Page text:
fb-pixel Skip to main content

Technology is key to NBA’s future, commissioner says

NBA commissioner Adam Silver (left), with Boston Celtics co-owner Wyc Grousbeck (right), counts beefing up the league’s social media presence as a goal. Josh Reynolds for The Boston Globe/Globe Freelance

In his first week as commissioner of the National Basketball Association, Adam Silver made a West Coast trip to tour the site of a proposed arena for the Sacramento Kings — exactly the sort of thing a man in his position is expected to do. His next stop wasn’t Los Angeles, to visit the Lakers or Clippers, however; it was Silicon Valley, to pick the brains of technology executives who might be able to help the league innovate.

As the NBA seeks to grow its popularity worldwide, technology will be the key, Silver said Tuesday in an address to the Boston College Chief Executives’ Club of Boston at the Mandarin Oriental Hotel. Only a small percentage of NBA fans will ever attend a live game, he noted. Even fewer have a chance to sit courtside.


“One of my goals as commissioner is to use innovation and technology to capture that courtside experience,” Silver said.

The league’s plan to accomplish that aim includes increasing access to high-definition game video on mobile devices, where Silver predicted a majority of fans will watch in the future. He added that game broadcasts will feature more audio, as well, enabling viewers to hear what players and coaches are saying on the floor.

Beefing up the league’s social media presence is another strategy, Silver said, with the idea that such networks as Twitter can offer fans “the equivalent of cheering, yelling, and booing, just as if you were in the arena.”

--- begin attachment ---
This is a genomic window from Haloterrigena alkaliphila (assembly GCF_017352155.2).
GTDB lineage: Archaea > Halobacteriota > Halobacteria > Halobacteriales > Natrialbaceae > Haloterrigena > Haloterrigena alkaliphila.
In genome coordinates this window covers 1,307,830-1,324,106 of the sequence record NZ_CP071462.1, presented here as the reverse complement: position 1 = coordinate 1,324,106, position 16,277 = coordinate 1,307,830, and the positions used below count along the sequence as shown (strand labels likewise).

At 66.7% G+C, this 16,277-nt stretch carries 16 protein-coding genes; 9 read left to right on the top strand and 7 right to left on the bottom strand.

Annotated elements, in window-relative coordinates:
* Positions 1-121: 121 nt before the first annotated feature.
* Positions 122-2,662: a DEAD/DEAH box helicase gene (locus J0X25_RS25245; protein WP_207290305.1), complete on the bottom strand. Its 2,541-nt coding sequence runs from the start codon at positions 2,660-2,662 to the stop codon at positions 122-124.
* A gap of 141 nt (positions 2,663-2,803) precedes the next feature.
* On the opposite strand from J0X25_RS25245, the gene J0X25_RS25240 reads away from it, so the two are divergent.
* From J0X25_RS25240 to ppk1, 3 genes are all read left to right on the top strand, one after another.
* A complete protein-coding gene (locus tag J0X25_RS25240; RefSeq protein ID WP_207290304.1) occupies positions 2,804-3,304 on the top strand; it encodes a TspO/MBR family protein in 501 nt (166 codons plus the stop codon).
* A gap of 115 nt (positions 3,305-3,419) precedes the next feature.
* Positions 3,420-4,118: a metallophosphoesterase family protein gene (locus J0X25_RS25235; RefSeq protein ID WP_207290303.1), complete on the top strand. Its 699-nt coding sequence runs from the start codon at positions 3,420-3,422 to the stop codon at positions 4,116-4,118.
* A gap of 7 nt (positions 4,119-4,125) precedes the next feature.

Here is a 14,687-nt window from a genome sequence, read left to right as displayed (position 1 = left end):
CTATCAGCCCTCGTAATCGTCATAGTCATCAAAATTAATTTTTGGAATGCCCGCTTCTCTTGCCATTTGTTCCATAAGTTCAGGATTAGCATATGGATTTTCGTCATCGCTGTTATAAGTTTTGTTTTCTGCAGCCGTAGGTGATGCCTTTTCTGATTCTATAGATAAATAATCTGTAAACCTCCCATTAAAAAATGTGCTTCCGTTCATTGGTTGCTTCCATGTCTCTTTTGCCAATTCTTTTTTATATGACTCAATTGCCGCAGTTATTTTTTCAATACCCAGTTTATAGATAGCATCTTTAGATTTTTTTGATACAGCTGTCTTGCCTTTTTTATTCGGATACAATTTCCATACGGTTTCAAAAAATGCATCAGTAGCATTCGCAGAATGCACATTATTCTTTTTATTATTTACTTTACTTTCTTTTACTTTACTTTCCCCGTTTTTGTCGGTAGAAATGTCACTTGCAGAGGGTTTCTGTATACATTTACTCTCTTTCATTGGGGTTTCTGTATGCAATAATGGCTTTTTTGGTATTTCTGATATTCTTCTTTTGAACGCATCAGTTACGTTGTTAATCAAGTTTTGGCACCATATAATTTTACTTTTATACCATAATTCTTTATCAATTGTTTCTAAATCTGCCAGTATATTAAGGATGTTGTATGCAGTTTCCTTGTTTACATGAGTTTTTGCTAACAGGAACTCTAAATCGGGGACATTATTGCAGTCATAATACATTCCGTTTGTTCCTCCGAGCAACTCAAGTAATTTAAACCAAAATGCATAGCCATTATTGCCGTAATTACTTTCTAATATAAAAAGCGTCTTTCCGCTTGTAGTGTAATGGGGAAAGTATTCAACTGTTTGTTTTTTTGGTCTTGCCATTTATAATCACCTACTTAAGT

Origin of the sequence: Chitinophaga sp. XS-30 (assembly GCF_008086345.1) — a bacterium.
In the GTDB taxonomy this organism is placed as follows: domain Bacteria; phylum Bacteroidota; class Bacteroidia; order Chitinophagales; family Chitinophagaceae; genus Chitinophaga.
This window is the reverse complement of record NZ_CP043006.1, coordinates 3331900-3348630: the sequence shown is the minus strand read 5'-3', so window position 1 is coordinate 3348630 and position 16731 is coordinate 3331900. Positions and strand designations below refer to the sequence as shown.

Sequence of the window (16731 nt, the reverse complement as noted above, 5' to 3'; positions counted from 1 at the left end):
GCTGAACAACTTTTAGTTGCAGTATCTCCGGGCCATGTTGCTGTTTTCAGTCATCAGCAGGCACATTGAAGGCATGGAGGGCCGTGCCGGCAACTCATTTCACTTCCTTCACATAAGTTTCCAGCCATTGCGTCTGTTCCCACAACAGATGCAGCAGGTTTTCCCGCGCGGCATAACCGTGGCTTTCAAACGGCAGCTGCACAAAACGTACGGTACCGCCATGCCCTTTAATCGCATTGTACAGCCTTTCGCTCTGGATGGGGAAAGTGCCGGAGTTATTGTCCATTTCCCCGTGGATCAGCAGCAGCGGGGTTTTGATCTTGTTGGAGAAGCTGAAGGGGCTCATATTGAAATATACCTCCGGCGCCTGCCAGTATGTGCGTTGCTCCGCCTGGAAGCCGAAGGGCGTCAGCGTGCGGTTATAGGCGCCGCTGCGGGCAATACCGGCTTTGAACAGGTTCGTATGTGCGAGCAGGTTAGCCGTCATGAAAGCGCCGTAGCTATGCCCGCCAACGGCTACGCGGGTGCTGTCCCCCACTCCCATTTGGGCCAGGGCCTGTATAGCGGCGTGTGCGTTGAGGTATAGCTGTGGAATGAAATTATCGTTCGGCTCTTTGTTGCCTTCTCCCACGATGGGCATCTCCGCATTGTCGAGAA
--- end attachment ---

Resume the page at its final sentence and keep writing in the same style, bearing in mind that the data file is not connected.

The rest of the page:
On his trip to California after taking office last month, Silver met with Twitter chief executive Dick Costolo and Facebook chief executive Mark Zuckerberg to brainstorm social media initiatives to boost the sport’s popularity. He did not share specific proposals but said after his speech that there were intangible benefits to his visits.


“It’s amazing just to feel the energy,” Silver said. “Being in the halls of those companies, you could feel this is an incredibly smart group of largely young people who have a view that they’re changing the world. And we want to be part of that.”

Within league walls, he said, big data analytics are beginning to help clubs quantify aspects of the game that are conventionally considered immeasurable. Blocked shots, for instance, are easy to count, but altered shots — field goal attempts that go off-course because of an opponent’s tight defense — are much harder to tally.

Beginning this season, every NBA arena is outfitted with six SportVU cameras made by STATS, a Chicago-based sports data firm. The cameras are placed in strategic locations and make it possible to see when the trajectory of a shot is altered because of a defender’s good play.

The cameras also enable tracking of “rebound chances” — instances in which a player is within 3.5 feet of a rebound. That extra layer of data allows statisticians to calculate how often a player gets himself in position to collect a missed shot, and how often he succeeds

Rather than keep such detailed information in-house, the NBA has been posting it online to promote crowdsourcing of meaningful statistics.

Among the first to use the data were a trio of Harvard University undergraduates, who analyzed 83,000 shots from last season (when the cameras were in only 15 arenas) to study the “hot hand” — an old sports theory that holds a player who has hit several buckets in a row is more likely than usual to make his next attempt. Statisticians have long been skeptical of the hot hand, arguing that streaks are bound to occur in any large sample but that one shot has no bearing on the next.


Yet the students, who have since graduated, concluded that a hot player’s shooting percentage does, in fact, go up slightly — by 1.2 to 2.4 points.

“Now that we have richer data, maybe there is something to the hot hand, and you do want to get the ball to the guy who’s made four shots in a row,” Silver said. “Part of what is so powerful about big data is you collect it, and then it starts to tell stories. We’re collecting all kinds of new statistical data, and we’re democratizing it. Have fun. See what you can figure out. Maybe you’ll be smarter than our teams.”

Callum Borchers can be reached at callum.borchers@globe.com. Follow him on Twitter @callumborchers.